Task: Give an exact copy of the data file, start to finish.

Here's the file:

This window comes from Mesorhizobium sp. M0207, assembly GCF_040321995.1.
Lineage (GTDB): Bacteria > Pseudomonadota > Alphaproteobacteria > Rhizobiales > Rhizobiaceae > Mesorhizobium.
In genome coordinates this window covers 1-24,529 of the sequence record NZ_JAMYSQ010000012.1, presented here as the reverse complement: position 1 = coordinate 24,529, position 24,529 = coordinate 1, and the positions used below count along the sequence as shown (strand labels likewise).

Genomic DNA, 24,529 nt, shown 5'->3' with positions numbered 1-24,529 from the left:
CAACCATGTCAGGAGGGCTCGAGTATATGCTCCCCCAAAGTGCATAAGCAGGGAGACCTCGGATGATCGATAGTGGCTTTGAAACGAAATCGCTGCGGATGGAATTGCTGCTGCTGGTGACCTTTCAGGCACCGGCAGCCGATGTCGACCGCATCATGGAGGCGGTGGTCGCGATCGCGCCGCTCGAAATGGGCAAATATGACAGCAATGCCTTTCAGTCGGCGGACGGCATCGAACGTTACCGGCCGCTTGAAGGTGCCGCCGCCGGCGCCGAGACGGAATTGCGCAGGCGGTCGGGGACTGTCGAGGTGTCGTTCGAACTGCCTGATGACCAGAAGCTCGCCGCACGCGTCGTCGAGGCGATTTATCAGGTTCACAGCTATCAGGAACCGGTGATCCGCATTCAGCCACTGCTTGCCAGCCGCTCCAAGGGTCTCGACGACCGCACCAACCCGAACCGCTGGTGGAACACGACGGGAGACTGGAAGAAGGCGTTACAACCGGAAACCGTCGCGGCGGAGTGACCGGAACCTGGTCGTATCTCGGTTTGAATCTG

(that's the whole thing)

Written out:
This window comes from Mesorhizobium sp. M0207, assembly GCF_040321995.1.
Lineage (GTDB): Bacteria > Pseudomonadota > Alphaproteobacteria > Rhizobiales > Rhizobiaceae > Mesorhizobium.
In genome coordinates this window covers 1-24,529 of the sequence record NZ_JAMYSQ010000012.1, presented here as the reverse complement: position 1 = coordinate 24,529, position 24,529 = coordinate 1, and the positions used below count along the sequence as shown (strand labels likewise).

Genomic DNA, 24,529 nt, shown 5'->3' with positions numbered 1-24,529 from the left:
CAACCATGTCAGGAGGGCTCGAGTATATGCTCCCCCAAAGTGCATAAGCAGGGAGACCTCGGATGATCGATAGTGGCTTTGAAACGAAATCGCTGCGGATGGAATTGCTGCTGCTGGTGACCTTTCAGGCACCGGCAGCCGATGTCGACCGCATCATGGAGGCGGTGGTCGCGATCGCGCCGCTCGAAATGGGCAAATATGACAGCAATGCCTTTCAGTCGGCGGACGGCATCGAACGTTACCGGCCGCTTGAAGGTGCCGCCGCCGGCGCCGAGACGGAATTGCGCAGGCGGTCGGGGACTGTCGAGGTGTCGTTCGAACTGCCTGATGACCAGAAGCTCGCCGCACGCGTCGTCGAGGCGATTTATCAGGTTCACAGCTATCAGGAACCGGTGATCCGCATTCAGCCACTGCTTGCCAGCCGCTCCAAGGGTCTCGACGACCGCACCAACCCGAACCGCTGGTGGAACACGACGGGAGACTGGAAGAAGGCGTTACAACCGGAAACCGTCGCGGCGGAGTGACCGGAACCTGGTCGTATCTCGGTTTGAATCTG